When I first heard that we were going to have to wear face masks in public, I let out an audible groan.
I hated face masks. After all, masks fog up my glasses every time I talk. (Insert joke about professor blowing hot air here.) My brain went into hyperactive mode, creating excuse after excuse for why I shouldn’t wear a mask: “It doesn’t do me any good; I’m healthy enough; it makes my face so hot; I’m still pretty young; I don’t have health complications; I’m not afraid of death; I don’t like how others look in them.” I had lots of reasons for not wanting to wear a mask, but none of them were any good.
Here’s what I figured out: all of my excuses were about me. With COVID-19, however, I don’t need to wear a face mask for myself. The pre-symptomatic and asymptomatic spread of this virus means that I need to wear a mask for others. Many people on our campus and in the world are immuno-compromised or have health complications that make this virus more dangerous. They are students, professors, and staff members in our midst. They are also our neighbors and our friends. For these people—and for the people who get deathly sick who aren’t in any obvious demographic danger—I need to wear a mask. I am not trying to protect myself with a face mask; I am trying to protect others.
As a theology professor, I can’t help but point out how close this is to what the Christian life is all about. By his life, death, and resurrection, Jesus won forgiveness and salvation for the world. No one can earn or gain this salvation by good works. Instead, we must give up working, and trust in Jesus for salvation. Freed from working for ourselves and our own salvation, Jesus frees us to serve our neighbors. This is what wearing a face mask is about too: serving our neighbors. We wear face masks not to protect ourselves, but to protect others. Hence, I’m smiling these days when I put on my mask. My glasses still fog, and my face still gets hot, but wearing my mask is an opportunity to protect the health of others and make them feel safe and comfortable. That’s something to smile about.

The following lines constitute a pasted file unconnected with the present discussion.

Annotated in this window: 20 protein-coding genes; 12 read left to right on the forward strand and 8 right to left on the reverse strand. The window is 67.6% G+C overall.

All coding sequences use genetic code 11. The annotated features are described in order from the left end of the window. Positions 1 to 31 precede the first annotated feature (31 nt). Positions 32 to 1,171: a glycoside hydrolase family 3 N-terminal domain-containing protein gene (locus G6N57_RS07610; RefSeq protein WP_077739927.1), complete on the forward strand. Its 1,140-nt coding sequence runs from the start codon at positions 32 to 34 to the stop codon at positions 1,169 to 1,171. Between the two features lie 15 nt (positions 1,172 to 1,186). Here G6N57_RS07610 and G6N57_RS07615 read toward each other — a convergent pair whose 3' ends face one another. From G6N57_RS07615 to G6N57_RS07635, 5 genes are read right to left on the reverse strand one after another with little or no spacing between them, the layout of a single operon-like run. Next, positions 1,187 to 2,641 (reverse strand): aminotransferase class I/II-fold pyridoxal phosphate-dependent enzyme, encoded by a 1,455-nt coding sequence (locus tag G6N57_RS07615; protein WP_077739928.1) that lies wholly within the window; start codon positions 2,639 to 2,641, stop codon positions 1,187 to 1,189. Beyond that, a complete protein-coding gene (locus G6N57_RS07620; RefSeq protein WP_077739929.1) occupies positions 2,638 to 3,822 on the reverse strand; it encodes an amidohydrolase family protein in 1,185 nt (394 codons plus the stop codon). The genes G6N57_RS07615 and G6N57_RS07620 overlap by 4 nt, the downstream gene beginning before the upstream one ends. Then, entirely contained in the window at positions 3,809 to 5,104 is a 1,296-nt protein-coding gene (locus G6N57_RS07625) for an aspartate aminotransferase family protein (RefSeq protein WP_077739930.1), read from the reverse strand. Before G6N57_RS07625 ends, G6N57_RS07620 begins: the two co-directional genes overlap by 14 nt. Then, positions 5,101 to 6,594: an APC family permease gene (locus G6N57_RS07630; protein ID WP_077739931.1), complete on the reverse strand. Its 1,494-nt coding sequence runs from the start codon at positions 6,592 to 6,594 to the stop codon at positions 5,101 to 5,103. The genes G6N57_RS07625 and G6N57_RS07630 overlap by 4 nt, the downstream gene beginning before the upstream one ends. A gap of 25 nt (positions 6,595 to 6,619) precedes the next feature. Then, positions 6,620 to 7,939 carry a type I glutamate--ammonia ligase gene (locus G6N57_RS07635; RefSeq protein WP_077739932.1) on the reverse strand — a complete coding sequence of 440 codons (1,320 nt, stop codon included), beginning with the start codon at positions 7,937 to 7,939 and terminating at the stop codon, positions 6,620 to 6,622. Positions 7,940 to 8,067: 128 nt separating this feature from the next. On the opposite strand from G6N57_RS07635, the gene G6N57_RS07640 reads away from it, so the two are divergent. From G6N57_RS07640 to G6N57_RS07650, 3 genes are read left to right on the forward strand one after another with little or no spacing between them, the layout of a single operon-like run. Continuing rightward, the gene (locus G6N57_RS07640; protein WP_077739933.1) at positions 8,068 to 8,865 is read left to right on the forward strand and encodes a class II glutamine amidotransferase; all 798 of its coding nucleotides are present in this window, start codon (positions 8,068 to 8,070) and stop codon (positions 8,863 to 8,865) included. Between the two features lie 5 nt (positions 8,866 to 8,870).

—This article is written by Rev. Theodore Hopkins, PhD, Concordia University Ann Arbor’s pre-seminary director and co-editor of CTJ, the theological journal of the Concordia University System
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